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The conference championship week hangover

Ascher Robbins
Vail, CO Colorado
Ascher Robbins
ALL |

So here we are less than two weeks from the most important day of the year to football fans.

The best teams have risen to the top and all of their strengths and weaknesses will be heavily scrutinized in the coming week. While there is plenty to talk about regarding the upcoming showdown between New Orleans and Indianapolis, I’ll save that for later. First, let’s recap the fantastic games from this past weekend.

Indy’s depth the key

In the first contest, there were several intriguing storylines, most stemming from the stark contrasts between the teams: The Colts and their decade of dominance against the Jets and their long string of disappointments; possibly the best quarterback ever in Peyton Manning against oft-shaky rookie Mark Sanchez; a high-flying offense against a top-ranked defense.

Nobody really thought the Jets would pose much of a threat to Manning and the Colts, but early in the game, New York dominated. By blitzing Manning frequently on defense, and pulling off some uncharacteristically big, game-breaking trick plays on offense, the Jets led 17-6 with just over two minutes left in the half.

Things were looking bleak for Indianapolis as the Colts hadn’t been able to generate much offense, with tight-end Dallas Clark being contained well and star receiver Reggie Wayne getting absolutely shut down by Darrelle Revis (something star receivers have become accustomed to this year). The Colts needed other players to step up.

And boy, did they. The Colts’ depth became increasingly evident throughout the game, starting with their response to the Jets’ field goal with two minutes left before half. Manning connected on three consecutive passes, taking the Colts 80 yards for a touchdown.

The recipient of all three passes? Rookie wide receiver Austin Collie. Amazingly though, Collie didn’t have the best day of a Colts receiver. Second-year wideout Pierre Garcon caught an AFC Championship-record 11 passes, for 153 yards and a score. With the Colts’ usual stars bottled up by the Jets’ brutal defense, these young players were the difference.

This says a lot about the Colts’ depth and progression of young players. Remember, the Colts have played the entire year without Anthony Gonzalez, their usual No. 2 receiver, who went down in Week 1 with a knee injury. On defense, Indianapolis has been playing without a former Defensive Player of Year in safety Bob Sanders, who also went down with an injury.

But replacement Melvin Bullitt played admirably, leading an impressive Colts defense in confounding Sanchez and the Jets in the second half, leaving them scoreless. That was all Manning needed, as the Colts scored 24 straight points to win, 30-17.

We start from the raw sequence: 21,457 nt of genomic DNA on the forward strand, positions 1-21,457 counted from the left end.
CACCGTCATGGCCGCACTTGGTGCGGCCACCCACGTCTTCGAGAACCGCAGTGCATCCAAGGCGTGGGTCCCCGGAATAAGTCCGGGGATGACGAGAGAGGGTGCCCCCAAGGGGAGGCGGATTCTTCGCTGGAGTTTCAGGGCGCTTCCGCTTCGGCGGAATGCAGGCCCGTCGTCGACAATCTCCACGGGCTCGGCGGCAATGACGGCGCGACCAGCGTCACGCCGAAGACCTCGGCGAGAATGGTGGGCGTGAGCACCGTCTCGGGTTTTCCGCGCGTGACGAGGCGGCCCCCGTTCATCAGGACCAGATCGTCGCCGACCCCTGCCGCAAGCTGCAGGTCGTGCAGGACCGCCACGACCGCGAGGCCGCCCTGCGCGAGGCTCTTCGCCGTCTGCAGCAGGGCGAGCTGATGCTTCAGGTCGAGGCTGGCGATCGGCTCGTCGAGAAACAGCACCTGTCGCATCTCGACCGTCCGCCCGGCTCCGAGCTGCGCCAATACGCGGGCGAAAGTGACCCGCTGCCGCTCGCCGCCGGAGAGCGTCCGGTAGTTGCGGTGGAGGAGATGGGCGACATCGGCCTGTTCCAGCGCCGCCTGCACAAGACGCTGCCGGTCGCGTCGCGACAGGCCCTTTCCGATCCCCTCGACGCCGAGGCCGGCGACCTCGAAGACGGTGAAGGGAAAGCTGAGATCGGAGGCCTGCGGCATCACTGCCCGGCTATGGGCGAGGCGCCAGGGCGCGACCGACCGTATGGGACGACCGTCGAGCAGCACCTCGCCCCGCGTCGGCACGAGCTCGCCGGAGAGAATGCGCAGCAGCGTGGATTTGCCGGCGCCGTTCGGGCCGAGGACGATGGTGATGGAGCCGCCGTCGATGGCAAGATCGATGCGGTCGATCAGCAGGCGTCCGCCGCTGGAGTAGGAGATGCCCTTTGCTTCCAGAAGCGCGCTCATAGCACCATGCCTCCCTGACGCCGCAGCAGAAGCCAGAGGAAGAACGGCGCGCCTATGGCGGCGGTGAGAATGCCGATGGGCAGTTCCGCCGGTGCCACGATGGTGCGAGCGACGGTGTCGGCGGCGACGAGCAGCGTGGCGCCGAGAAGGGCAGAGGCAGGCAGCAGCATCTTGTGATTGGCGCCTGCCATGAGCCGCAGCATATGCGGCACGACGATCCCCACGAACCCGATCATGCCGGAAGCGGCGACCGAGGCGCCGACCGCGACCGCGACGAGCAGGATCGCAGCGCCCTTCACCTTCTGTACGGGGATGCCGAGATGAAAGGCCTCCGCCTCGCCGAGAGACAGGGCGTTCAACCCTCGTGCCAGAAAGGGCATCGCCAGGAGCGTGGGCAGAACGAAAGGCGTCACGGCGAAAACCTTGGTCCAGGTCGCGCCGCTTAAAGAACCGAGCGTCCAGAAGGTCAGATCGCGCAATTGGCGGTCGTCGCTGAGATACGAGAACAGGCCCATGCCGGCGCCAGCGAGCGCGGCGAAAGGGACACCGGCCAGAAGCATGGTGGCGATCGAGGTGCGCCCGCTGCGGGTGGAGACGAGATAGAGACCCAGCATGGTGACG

Saints’ D delivers

While the AFC Championship was entertaining, few games compare to the thriller in New Orleans. Superstar quarterbacks Brett Favre and Drew Brees both came in with a chip on their shoulder and something to prove.

Both franchises had long, disappointing droughts; the Saints had never advanced to the Super Bowl, the Vikings hadn’t in 33 years. And both of these much-maligned teams played like they were the team of destiny.

The game was a heavyweight slugfest; every punch had its counterpunch, as the Saints and Vikings matched each other point-for-point for four quarters. In a somewhat sloppy game which included six Viking fumbles, a muffed punt by Reggie Bush, and a fair amount of penalties; neither team stopped fighting.

The Saints’ notoriously high-octane offense never really got on track, but their opportunistic defense made the difference. While not the most fearsome unit in the league, all season the Saints were impeccably good at generating turnovers. This game was no different.

Along with three crucial fumble recoveries, the Saints forced Favre to throw two interceptions. On the second one, they exposed the ugly side of Favre, leading him to make a bad decision, which cost the Vikings a potential field goal and sent the game into overtime.

Brees didn’t have a monster game, but he was efficient all day, and when it counted, he calmly led his team down the field for the game-winning field goal by Garrett Hartley. Madness ensued. The Saints, a complete team for the first time in years, had actually advanced to the Super Bowl.

No. 1 vs. No. 1

From the games last weekend, we learned a few things. First and foremost, it’s a quarterback league these days. In Miami, we will see two extremely accomplished QBs lead their explosive passing attacks on the biggest stage.

We learned that the Saints can play defense and that the Colts don’t need everyone at their best to win a big game. But most of all we learned that for once, the two teams that have been the best all year, can indeed meet in the Super Bowl. Two No. 1 seeds are in the Super Bowl for the first time since 1993 (Dallas 30, Buffalo 13). Neither team has a distinct advantage.

Get ready for an absolute showdown.

Ascher Robbins, a sophomore at UC-Santa Barbara, having graduated from Battle Mountain in 2008. writes weekly column for the Vail Daily. When not tracking the world of sports, he is majoring in communications.


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